It now seems almost certain that Paul Wolfowitz will leave the presidency of the World Bank. It’s only a matter of negotiating the terms of his resignation.
For those who have not been following this issue, Wolfowitz got into trouble because his girlfriend worked at the Bank when he was chosen by George W. Bush to be its president. In order to avoid a potential conflict of interest, he arranged to have her detailed to the State Department. Because this was essentially an involuntary move on her part, she was given a large pay raise as compensation.
This pay raise to Wolfowitz’s girlfriend became a source of contention between him and his critics on the Bank staff, who have been unhappy with some of his policies. Further details are unimportant. All that matters is that the whole issue has become a major embarrassment for the Bank.
I don’t know whether Wolfowitz did the right thing or the wrong thing in the way he handled the problem of becoming the boss of an organization employing his girlfriend. It’s quite possible that the whole affair was blown out of proportion by people who were simply opposed to his policies and seized upon it to discredit them. All I know is that the game is over, and it’s time to move on.
In my opinion, a key source of the Wolfowitz problem is the means by which the World Bank president is chosen in the first place. Because of an informal understanding made just after World War II, the position has always been filled by an American. As part of the same understanding, the head of the International Monetary Fund has always been a European.
Consequently, the president of the United States can pretty much pick anyone he feels like to run the World Bank. The job doesn’t require Senate confirmation or even a background check. The U.S. executive director at the Bank simply puts forward the name of whoever has been designated, and it is rubber-stamped by the Bank’s board.
Therefore, there is really no opportunity for anyone other than the American president to review the qualifications or appropriateness of his choice. Once the decision is made, it is a fait accompli.
In practice, previous White Houses have always deferred to the Treasury Department regarding the World Bank, because it monitors U.S. involvement with that institution on a day-to-day basis. However, that seems not to have been the case with Wolfowitz.
According to Britain’s Financial Times newspaper, the Treasury was basically cut out of the loop on Wolfowitz and only learned of his appointment when informed by the British Treasury. Apparently, Bush told British Prime Minister Tony Blair of his decision before notifying his own treasury secretary.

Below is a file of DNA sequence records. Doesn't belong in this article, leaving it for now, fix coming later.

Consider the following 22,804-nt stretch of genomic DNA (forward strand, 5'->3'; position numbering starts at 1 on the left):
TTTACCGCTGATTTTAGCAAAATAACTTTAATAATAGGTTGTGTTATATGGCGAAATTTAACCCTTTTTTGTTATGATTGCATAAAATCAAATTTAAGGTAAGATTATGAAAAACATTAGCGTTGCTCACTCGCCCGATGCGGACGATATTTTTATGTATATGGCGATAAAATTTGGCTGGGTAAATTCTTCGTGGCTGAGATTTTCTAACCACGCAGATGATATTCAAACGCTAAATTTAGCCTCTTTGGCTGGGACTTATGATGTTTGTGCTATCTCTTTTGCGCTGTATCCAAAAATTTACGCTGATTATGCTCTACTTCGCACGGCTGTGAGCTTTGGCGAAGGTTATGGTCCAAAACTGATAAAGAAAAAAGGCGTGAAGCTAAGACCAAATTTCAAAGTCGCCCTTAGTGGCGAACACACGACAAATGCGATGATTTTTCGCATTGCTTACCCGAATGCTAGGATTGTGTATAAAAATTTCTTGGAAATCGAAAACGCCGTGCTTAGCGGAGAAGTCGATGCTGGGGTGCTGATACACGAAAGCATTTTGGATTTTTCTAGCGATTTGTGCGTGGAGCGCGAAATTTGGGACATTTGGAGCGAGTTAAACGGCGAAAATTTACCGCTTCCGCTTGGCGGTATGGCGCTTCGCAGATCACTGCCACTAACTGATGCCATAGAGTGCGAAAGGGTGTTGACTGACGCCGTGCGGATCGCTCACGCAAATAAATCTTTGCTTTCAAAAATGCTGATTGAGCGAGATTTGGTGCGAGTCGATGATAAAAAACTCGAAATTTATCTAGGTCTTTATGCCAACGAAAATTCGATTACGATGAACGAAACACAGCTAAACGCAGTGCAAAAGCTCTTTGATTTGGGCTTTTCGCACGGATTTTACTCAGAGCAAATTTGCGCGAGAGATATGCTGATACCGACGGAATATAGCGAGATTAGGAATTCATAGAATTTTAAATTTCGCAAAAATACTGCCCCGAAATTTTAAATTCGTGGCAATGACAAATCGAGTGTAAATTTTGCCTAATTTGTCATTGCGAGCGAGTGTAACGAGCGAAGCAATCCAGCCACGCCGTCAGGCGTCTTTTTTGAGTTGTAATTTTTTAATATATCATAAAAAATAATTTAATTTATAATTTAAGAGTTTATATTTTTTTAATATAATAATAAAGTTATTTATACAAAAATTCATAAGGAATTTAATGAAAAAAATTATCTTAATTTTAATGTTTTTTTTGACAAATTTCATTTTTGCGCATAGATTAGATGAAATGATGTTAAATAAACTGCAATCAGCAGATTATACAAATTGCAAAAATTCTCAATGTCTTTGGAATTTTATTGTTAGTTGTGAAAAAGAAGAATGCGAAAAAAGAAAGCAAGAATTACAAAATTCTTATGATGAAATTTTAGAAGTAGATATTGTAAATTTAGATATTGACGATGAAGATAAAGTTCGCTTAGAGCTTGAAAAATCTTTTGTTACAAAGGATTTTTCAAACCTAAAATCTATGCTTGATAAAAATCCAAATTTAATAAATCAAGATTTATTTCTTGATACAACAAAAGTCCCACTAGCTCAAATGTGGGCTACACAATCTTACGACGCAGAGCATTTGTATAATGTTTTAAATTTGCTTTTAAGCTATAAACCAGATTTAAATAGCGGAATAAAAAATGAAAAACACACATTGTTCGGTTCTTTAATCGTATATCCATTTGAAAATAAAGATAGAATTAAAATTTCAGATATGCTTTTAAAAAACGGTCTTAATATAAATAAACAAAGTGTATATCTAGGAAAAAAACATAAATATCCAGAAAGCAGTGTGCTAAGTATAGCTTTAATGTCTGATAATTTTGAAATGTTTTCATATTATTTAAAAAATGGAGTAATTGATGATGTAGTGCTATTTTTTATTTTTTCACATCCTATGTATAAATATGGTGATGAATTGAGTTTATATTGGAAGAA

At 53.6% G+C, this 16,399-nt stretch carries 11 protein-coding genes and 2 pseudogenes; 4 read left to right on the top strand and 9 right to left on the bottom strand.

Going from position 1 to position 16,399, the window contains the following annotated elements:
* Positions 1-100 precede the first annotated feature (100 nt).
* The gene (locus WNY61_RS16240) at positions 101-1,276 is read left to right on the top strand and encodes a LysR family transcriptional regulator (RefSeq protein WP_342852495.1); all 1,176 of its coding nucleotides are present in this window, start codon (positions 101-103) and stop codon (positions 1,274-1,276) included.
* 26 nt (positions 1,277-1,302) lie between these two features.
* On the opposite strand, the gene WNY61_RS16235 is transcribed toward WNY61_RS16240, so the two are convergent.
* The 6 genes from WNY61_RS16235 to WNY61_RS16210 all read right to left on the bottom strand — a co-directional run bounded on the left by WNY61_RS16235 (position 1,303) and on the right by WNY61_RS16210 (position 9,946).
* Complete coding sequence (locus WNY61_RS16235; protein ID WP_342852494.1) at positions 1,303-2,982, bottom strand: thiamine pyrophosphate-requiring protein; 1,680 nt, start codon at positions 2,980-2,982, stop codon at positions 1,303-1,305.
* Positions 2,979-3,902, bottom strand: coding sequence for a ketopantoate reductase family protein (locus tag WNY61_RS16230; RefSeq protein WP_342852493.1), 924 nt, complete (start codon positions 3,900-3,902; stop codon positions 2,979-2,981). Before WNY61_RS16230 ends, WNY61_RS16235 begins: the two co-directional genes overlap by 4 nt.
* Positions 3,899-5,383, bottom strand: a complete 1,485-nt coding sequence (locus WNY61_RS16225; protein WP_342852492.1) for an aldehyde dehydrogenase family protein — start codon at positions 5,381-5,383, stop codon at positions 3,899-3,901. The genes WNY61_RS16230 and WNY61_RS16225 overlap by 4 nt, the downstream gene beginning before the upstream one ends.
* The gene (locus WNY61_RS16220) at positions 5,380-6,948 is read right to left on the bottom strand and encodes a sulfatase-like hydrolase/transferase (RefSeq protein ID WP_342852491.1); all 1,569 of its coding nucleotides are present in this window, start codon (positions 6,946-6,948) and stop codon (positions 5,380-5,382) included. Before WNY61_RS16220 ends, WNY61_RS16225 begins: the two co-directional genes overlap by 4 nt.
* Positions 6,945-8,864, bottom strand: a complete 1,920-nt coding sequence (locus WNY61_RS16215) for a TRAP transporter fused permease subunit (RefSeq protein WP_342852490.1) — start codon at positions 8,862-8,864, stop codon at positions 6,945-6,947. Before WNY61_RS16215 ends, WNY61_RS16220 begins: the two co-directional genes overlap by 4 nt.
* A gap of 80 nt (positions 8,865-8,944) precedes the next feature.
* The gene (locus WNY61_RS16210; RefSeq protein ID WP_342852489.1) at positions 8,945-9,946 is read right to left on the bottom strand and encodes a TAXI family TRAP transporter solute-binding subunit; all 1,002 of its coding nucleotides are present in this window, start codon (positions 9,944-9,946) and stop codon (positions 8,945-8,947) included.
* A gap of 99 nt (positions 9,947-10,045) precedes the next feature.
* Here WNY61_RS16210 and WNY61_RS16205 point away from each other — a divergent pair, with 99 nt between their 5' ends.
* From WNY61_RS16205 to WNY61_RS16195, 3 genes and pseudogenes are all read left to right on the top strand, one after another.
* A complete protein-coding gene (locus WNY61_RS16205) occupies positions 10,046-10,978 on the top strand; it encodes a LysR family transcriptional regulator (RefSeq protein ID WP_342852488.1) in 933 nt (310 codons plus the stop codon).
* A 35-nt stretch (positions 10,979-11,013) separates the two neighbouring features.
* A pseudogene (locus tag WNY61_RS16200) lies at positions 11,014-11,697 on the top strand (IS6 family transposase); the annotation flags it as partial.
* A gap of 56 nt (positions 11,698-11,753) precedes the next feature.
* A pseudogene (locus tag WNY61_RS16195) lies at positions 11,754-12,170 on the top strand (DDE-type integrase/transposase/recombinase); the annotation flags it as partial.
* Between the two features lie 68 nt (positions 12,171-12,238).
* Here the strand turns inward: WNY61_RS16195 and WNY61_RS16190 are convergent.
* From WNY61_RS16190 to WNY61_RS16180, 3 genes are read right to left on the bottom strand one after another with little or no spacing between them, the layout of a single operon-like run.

It’s easy to see why this was probably the case since the Treasury undoubtedly would have opposed Wolfowitz’s appointment. He is not a banker, has done no work in the area of international economic development and is not generally considered to be a good manager. Wolfowitz’s only qualification appears to have been that he was an early and ardent supporter of the Iraq war while serving as deputy secretary of defense. For this, Bush took a liking to him and gave him the high-paying Bank presidency as a gift for loyal service.
Had President Bush followed the normal procedure of nominating a Bank president who had been recruited and vetted by the Treasury, he would have saved himself a lot of grief. It was a mistake for him to treat the World Bank presidency as a patronage job no more important than the ambassador to Bermuda, which is often given to someone with no qualification other than being a large campaign contributor.
In many cases, an ambassador is just a ceremonial position with no power. So it doesn’t really matter whether the person holding it is qualified or not. But the World Bank presidency is a powerful position that can meaningfully affect the lives of millions of people in the developing world, not to mention the thousands of people on its staff.
President Bush owes it to the Bank and everyone affected by it to be more responsible in choosing Wolfowitz’s replacement. He should let the Treasury do its job this time and find someone with the appropriate background and experience — and preferably a person who doesn’t have someone working there who is a spouse, boyfriend, girlfriend, child or whatever.
Since my endorsement would be the kiss of death, I won’t suggest any names to replace Wolfowitz. Let’s just say that there are plenty of people out there who have the skills and qualifications to run the World Bank without creating unnecessary controversy. The Treasury knows who they are. President Bush should follow its lead this time.
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